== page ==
By: Sam Smith
Expectations were high among the legions surfing the blogosphere during 2004 election campaign. Web logs speaking from the left, right, and middle (although mostly the left and right) crowded every corner of the Net, and their explosive growth and perceived influence led both Democratic and GOP leaders to extend convention credentials to online journalists.
All of the sudden, the real world was taking bloggers seriously.
In theory, this profusion of new-media reporters, analysts, muckrakers, agitators, fact vigilantes, and opinioneers was supposed to be a collection of jacked-up watchdogs at the electoral chicken coop. Since politicians are foxes by nature, you could expect midnight raids on the henhouse, but with a yard full of quick, interconnected, and techno-savvy terriers roaming loose, the chicken population was presumed safer than ever.
It seemed to be working, too. When one candidate or another took liberties with the truth, the bloggers landed on him with both boots. Bright light was shined on the lies, engaged cyber-citizens were redirected to sources documenting the real, verifiable truth of the matter, debate ensued on thousands of public discussion boards, and from this intense and unrelenting focus on the facts a more informed electoral result was bound to emerge.
This had been the ultimate promise of the Net all along, actually. Back in the mid-1990s, when the Clinton administration was lobbying for its new National Information Infrastructure policy, Vice President Al Gore hit the road with a vision of an Internet that did just about everything short of walking the dog.
Most compelling was his promise that the Net would greatly strengthen participatory democracy; in a speech to the International Telecommunication Union, Gore went so far as to predict that this amazing new technology would usher in “a new Athenian Age of democracy.” In this view (cultivated by the Electronic Frontier Foundation’s Mitch Kapor, who drove much of the administration’s thinking on the subject), the Net would link citizens to the political process in ways never before possible.
It was as if the full thrust of Jefferson’s dream had never been realized because, up until now, we had simply lacked the necessary machinery.
That was the vision, but those of us conducting postmortums on Decision 2004 can’t help noticing the disconnect between what the Net promised and what it delivered. Without belaboring the point, it’s evident that Daily Kos, Wonkette, Instapundit, and the rest of us lesser bloggers did not lead America to an essentially informed decision, at least, not in any strict sense of the word. Ironically enough, the most hotly contested election of the Information Age was apparently decided on “values.”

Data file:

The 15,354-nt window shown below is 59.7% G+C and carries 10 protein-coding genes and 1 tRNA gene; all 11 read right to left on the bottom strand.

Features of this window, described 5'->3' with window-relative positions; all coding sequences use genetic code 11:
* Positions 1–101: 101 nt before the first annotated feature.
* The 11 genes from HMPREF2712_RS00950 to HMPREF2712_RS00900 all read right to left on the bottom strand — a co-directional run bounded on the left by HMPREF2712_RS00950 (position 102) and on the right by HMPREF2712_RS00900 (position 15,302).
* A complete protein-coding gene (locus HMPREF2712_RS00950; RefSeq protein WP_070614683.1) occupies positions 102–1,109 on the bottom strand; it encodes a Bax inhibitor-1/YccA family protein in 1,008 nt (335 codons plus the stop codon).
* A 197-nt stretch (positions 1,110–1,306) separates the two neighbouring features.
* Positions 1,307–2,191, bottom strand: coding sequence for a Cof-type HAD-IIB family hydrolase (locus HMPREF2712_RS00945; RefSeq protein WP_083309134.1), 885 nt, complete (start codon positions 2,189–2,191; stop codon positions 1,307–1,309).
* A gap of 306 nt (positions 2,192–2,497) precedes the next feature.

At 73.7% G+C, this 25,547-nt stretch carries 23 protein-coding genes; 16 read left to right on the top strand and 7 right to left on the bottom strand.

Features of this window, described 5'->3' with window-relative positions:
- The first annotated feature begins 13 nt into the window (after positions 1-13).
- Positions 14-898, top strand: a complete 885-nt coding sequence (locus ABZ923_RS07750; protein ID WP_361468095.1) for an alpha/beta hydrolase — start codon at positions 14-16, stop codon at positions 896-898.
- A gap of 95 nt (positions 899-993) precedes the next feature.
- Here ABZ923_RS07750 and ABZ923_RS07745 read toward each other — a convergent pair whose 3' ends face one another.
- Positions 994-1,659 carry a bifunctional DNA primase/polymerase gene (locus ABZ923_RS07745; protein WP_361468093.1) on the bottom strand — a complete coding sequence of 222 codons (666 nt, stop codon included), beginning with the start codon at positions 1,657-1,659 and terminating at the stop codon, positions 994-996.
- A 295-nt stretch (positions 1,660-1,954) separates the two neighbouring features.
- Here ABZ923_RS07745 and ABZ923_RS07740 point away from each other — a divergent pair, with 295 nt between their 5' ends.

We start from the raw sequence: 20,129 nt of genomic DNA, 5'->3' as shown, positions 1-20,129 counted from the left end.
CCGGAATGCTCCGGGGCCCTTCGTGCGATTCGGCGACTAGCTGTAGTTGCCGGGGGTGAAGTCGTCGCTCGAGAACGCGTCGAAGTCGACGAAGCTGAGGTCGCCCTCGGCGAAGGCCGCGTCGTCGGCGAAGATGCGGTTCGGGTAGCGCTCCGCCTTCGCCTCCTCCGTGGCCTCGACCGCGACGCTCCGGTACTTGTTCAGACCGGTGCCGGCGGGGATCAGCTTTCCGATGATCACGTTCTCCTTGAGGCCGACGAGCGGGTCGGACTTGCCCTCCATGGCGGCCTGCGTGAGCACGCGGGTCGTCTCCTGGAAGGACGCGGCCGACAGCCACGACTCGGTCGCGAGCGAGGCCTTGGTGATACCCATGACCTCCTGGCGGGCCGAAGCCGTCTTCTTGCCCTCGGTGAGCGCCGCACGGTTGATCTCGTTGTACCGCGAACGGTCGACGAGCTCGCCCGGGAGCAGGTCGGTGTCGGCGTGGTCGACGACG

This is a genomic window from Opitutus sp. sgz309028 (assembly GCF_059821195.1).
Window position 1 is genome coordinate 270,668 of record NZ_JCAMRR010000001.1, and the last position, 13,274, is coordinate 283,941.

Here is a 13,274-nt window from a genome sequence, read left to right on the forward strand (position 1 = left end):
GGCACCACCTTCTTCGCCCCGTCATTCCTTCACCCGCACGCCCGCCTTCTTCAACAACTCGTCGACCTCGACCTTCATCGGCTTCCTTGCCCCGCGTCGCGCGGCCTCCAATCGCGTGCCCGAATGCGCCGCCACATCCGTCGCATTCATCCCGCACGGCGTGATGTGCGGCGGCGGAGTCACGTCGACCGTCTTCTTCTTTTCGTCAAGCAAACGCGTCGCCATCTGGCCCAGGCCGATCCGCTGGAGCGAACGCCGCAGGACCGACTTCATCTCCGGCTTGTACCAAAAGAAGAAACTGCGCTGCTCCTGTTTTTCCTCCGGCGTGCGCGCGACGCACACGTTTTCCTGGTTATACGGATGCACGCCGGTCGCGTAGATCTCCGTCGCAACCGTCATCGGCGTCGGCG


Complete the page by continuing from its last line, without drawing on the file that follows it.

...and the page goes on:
What Gore and Kapor (and our current blogger corps, as well) may have missed is that the key assumptions of participatory democracy have very little to do with technology.
In the “marketplace of ideas” model that gave rise to the First Amendment, rationally self-interested citizens would enter the market with an informed, more or less open mind, where they would wander from stall to stall sampling the wide array of ideas on display. Some of these wares would be premium quality, some would be second-rate, and some would probably be rotten to the core, but an educated and contemplative electorate would inherently arrive at the best decision; in the estimation of John Milton, the “truth would out.”
This isn’t how the electronic marketplace we saw in this election worked. Instead, consumers strapped on their blinders, hit the entrance at a dead sprint, hung a fast left or right, and ran like hell for the section dedicated to their political dogmas and preconceptions.
Whether you agree with the (fairly obvious) political perspective informing this analysis or not, there can be very little argument on one essential point: In this election, the Internet did far less actual informing than it did providing ammunition for people whose minds were already made up.
Therein lies the Great Lesson of 2004: Technologies can mostly be counted on not to change us or improve us but to serve that which we already are.
America is instinctively given to black/white, either/or constructions. We’re reflexively attracted to simple answers for complex questions. We’re more prone to feeling than thinking. And while we like the idea that we’re among the world’s most intelligent cultures, our entertainers and athletes can earn twice as much in a day as our teachers earn in a year. In the world of politics, the unattractive and charisma-challenged need not apply for anything more glamorous than school board.
The Jeffersonian ideal is Thinkworld: educated, thoughtful, dispassionate.
But we live in Shoutworld, where “debates” are carried by the witty put-down, which trumps the insightful policy observation every time.
Given this, there was probably never a reason to expect the blogosphere to be more or less than precisely what it turned out to be: a revved-up techno-manifestation of the culture that created it.